Uponnothing

The Winterval Myth: A Festive Tale of Bad Journalism

In 1997 Mike Chubb was working for Birmingham city council during the rejuvenation of the city centre. As the council's head of events he and his team were charged with creating a marketing strategy to cover:

"41 days and nights of activity that ranged from BBC Children in Need, to the Christmas Lights Switch On, to a Frankfurt Christmas Market, outdoor ice rink, Aston Hall by Candlelight, Diwali, shopping at Christmas, world class theatre and arts plus, of course, New Year's Eve with its massive 100,000 audience."

Chubb realised that with so many events competing for visitors, marketing them as individual occasions would be expensive, time-consuming and ineffective in acquiring sponsorship or funding. What the events needed, he decided, was a "generic banner under which they could all sit". His team settled on "Winterval" – a portmanteau of "winter" and "festival".

Little did he or anyone else on the events team realise that this name was to found one of the most persistent urban myths of modern times, and that 11 years later he would be writing an article explaining – again – what the event was and how it was never about renaming or banning Christmas.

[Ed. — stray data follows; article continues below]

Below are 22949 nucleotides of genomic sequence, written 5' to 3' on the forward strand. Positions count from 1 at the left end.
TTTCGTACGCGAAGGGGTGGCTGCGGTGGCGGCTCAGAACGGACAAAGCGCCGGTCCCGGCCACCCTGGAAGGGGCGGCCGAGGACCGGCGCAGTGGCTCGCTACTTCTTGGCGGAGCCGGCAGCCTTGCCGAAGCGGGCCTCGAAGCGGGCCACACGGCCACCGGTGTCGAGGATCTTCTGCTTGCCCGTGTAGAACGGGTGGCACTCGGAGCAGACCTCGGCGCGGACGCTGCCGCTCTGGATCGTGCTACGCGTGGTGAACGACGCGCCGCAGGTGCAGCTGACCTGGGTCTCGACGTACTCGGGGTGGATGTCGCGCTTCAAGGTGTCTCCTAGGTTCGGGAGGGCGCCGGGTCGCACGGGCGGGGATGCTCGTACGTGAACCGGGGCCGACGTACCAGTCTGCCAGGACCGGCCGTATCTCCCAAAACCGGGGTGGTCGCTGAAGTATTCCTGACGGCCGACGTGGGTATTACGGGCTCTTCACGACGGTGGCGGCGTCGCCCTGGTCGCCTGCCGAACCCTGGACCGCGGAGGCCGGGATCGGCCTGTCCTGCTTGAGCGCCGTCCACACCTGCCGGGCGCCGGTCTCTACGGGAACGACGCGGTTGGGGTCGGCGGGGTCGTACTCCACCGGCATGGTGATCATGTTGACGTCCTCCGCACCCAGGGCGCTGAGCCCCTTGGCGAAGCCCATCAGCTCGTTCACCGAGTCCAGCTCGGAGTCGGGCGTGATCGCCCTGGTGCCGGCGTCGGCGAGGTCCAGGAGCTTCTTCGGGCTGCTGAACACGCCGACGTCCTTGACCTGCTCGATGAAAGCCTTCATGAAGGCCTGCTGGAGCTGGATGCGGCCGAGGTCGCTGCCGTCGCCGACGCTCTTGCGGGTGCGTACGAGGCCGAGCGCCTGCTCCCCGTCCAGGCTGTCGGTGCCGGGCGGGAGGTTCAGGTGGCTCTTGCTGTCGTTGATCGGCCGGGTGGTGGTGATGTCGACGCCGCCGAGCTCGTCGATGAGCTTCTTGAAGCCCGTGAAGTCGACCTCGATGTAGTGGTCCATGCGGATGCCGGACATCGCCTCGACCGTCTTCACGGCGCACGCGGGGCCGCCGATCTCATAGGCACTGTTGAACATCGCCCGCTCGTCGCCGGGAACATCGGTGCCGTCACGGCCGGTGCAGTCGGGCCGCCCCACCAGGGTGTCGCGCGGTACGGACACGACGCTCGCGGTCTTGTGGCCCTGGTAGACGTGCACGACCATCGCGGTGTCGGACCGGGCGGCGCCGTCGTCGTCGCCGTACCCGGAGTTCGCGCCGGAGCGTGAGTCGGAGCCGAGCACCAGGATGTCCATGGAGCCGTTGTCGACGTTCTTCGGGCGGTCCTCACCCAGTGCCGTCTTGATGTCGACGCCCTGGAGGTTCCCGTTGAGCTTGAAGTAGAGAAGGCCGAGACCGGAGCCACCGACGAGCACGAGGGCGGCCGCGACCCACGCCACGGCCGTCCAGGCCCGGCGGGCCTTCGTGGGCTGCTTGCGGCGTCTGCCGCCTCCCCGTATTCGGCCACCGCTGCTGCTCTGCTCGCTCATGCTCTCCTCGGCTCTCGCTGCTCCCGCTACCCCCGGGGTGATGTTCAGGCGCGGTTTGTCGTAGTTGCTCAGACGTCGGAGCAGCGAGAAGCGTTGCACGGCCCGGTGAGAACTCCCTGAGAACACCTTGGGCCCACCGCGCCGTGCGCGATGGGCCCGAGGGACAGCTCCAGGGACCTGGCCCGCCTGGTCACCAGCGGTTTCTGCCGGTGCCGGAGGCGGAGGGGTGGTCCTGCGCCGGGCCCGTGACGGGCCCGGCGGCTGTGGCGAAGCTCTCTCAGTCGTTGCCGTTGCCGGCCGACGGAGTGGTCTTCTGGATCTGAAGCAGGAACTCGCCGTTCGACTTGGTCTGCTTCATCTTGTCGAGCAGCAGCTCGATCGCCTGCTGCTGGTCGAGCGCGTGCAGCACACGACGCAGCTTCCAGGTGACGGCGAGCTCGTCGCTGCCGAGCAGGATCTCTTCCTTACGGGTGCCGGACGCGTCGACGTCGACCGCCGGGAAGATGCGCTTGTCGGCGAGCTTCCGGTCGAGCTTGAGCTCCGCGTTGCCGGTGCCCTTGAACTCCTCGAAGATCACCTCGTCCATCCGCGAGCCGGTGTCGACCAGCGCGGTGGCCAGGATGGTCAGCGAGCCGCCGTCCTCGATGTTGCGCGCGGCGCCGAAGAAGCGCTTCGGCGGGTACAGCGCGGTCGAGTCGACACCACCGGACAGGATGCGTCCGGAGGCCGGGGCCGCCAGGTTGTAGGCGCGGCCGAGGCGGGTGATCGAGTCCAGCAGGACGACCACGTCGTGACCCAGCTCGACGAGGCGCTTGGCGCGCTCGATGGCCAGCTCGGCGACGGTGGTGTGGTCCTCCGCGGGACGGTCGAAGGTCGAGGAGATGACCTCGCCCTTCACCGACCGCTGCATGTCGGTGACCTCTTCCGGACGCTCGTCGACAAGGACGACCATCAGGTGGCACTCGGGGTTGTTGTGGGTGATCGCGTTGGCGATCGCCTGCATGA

How this myth was born and grew is a fascinating story of bad journalism combined with the messages of irresponsible and paranoid church leaders, and badly informed, popularity-seeking politicians looking for a tabloid-friendly soundbite.

This E-book charts the myth from its very beginning in 1998, up until Christmas 2013 when it still receives the occasional mention in the mainstream media. It also analyses how the right-wing media evolved from blaming 'Politically Correct' councils for creating Winterval to weaving the Winterval myth into an aggressive attack on Muslims and other religions or ethnic minorities - leading to the notorious English Defence League threat in 2010 to march on towns or cities that dared to 'ban Christmas' to 'shut them down'.